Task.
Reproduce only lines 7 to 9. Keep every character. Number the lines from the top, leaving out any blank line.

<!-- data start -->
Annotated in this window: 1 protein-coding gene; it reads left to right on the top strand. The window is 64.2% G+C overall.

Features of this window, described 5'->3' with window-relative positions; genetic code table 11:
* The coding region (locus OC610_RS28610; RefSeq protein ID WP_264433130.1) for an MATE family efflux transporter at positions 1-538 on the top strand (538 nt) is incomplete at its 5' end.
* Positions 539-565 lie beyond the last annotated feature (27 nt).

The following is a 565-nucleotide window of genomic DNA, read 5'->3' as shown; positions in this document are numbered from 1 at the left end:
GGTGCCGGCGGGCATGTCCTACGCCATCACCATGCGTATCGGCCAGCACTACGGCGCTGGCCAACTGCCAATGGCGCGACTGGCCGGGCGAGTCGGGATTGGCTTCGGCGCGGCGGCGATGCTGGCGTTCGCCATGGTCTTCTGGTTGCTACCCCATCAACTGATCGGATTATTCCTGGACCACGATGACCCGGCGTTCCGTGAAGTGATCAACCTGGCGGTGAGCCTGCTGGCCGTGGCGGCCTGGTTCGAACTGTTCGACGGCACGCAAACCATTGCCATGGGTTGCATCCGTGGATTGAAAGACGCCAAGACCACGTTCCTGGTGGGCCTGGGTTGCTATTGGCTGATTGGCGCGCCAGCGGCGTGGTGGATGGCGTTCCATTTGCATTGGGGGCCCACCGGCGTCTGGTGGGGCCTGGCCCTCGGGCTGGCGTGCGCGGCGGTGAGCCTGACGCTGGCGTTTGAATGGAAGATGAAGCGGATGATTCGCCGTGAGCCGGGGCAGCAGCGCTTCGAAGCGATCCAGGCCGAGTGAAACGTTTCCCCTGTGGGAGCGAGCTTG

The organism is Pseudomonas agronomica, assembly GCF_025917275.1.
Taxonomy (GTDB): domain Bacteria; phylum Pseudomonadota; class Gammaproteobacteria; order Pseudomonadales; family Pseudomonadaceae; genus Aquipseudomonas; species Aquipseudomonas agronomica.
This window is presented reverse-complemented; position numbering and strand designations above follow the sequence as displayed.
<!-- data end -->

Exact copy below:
The organism is Pseudomonas agronomica, assembly GCF_025917275.1.
Taxonomy (GTDB): domain Bacteria; phylum Pseudomonadota; class Gammaproteobacteria; order Pseudomonadales; family Pseudomonadaceae; genus Aquipseudomonas; species Aquipseudomonas agronomica.
This window is presented reverse-complemented; position numbering and strand designations above follow the sequence as displayed.